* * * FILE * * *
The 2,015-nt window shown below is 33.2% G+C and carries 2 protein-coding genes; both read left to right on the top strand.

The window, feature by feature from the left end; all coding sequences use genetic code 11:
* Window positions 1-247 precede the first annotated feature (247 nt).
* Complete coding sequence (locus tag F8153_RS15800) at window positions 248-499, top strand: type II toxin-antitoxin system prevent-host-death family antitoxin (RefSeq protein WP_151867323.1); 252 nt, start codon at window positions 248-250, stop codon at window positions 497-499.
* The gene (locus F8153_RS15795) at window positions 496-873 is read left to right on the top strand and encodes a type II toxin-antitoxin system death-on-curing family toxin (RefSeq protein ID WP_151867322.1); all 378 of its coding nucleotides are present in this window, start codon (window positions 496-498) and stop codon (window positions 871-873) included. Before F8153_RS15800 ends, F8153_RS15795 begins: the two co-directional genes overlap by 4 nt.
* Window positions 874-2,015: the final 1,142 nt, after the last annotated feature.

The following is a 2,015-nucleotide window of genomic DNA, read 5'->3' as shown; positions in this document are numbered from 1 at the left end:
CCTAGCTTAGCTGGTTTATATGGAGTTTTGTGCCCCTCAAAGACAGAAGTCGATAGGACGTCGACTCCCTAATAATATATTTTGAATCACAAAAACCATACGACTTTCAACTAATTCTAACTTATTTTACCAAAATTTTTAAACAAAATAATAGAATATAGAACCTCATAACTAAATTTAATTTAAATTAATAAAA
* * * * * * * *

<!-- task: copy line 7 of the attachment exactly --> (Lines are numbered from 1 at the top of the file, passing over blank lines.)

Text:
The following is a 2,015-nucleotide window of genomic DNA, read 5'->3' as shown; positions in this document are numbered from 1 at the left end: